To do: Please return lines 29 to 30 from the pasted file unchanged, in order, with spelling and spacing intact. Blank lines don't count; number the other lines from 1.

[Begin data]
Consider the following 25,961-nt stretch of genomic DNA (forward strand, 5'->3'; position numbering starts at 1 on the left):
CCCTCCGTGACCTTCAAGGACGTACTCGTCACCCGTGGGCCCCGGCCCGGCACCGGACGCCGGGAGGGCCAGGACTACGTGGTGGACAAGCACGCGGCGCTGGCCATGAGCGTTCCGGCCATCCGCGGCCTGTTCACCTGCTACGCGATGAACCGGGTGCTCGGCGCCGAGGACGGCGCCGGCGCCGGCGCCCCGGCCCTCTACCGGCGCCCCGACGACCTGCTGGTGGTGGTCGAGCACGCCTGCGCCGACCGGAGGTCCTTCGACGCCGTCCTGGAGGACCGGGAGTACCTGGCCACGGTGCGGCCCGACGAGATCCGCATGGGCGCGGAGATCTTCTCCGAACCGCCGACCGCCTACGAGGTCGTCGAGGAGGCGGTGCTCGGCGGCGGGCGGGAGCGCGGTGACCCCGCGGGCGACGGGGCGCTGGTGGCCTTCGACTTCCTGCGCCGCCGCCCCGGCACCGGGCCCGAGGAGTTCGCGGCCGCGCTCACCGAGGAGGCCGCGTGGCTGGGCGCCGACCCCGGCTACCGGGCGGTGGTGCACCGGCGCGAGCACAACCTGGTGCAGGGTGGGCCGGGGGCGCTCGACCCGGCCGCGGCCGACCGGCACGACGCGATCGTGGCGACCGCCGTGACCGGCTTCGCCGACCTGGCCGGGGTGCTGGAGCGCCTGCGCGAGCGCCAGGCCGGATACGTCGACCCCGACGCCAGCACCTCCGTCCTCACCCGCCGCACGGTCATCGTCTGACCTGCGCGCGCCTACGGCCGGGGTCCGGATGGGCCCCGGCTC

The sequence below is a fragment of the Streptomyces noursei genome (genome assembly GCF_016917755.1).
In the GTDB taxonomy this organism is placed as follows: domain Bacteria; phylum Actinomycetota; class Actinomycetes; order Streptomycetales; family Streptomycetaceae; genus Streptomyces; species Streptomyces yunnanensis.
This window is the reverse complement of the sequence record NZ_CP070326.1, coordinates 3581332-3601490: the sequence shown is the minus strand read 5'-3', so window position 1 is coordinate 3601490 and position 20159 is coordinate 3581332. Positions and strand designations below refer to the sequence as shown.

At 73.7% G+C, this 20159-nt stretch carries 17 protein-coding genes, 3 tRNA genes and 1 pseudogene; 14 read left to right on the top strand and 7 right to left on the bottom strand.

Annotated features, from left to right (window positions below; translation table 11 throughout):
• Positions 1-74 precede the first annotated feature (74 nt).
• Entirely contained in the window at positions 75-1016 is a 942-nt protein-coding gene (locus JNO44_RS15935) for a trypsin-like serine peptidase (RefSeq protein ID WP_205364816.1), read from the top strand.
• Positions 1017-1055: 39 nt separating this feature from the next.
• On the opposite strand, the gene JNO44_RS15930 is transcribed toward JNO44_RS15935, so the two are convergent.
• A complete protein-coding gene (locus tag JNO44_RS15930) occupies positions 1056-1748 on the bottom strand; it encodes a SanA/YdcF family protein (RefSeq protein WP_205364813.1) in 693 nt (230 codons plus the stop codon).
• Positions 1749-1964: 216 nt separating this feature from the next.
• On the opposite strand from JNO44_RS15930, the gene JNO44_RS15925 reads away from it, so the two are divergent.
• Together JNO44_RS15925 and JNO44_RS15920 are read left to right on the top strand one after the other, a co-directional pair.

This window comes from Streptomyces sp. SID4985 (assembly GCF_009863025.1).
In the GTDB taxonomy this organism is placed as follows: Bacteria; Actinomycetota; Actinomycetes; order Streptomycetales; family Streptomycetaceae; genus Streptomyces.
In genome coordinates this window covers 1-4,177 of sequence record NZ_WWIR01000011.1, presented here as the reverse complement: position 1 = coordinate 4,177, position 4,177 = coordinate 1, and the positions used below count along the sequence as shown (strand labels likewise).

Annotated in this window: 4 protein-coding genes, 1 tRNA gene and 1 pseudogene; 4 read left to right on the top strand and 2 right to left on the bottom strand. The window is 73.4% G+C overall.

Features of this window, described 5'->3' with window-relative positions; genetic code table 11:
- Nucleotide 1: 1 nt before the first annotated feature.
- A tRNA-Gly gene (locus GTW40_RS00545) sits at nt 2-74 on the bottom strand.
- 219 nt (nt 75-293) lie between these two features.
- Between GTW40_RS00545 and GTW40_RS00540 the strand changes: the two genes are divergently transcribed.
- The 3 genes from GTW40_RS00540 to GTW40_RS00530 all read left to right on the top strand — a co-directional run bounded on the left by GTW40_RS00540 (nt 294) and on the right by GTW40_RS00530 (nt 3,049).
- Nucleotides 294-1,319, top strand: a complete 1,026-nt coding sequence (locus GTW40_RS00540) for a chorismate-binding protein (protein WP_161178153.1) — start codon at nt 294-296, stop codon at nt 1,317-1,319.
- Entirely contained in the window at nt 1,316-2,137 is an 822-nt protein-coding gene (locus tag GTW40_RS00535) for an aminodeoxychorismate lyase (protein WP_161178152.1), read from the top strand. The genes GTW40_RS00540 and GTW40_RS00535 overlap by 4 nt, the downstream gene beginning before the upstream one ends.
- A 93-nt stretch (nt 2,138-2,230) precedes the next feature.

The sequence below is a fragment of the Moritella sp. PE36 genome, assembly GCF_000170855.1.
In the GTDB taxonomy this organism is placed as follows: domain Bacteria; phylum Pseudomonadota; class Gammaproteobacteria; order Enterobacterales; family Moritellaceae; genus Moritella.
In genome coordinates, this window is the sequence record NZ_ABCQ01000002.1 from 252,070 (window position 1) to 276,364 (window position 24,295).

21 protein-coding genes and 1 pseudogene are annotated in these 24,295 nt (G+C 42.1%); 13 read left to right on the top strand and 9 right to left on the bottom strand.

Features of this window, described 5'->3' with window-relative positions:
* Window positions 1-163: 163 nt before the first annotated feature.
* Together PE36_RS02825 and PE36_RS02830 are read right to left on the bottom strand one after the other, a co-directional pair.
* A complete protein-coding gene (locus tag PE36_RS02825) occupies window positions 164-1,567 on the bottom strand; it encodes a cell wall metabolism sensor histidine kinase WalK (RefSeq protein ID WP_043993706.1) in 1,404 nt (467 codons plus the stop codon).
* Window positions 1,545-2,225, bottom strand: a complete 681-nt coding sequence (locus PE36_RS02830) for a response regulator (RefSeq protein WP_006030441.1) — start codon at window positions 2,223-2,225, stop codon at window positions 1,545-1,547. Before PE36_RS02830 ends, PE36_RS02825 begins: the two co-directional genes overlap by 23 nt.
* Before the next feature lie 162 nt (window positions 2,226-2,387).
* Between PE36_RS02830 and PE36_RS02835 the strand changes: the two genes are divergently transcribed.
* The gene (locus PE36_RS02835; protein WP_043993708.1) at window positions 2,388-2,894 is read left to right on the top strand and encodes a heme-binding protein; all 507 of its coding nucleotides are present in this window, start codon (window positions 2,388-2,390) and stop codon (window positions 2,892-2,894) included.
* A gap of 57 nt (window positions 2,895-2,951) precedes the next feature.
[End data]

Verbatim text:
The sequence below is a fragment of the Moritella sp. PE36 genome, assembly GCF_000170855.1.
In the GTDB taxonomy this organism is placed as follows: domain Bacteria; phylum Pseudomonadota; class Gammaproteobacteria; order Enterobacterales; family Moritellaceae; genus Moritella.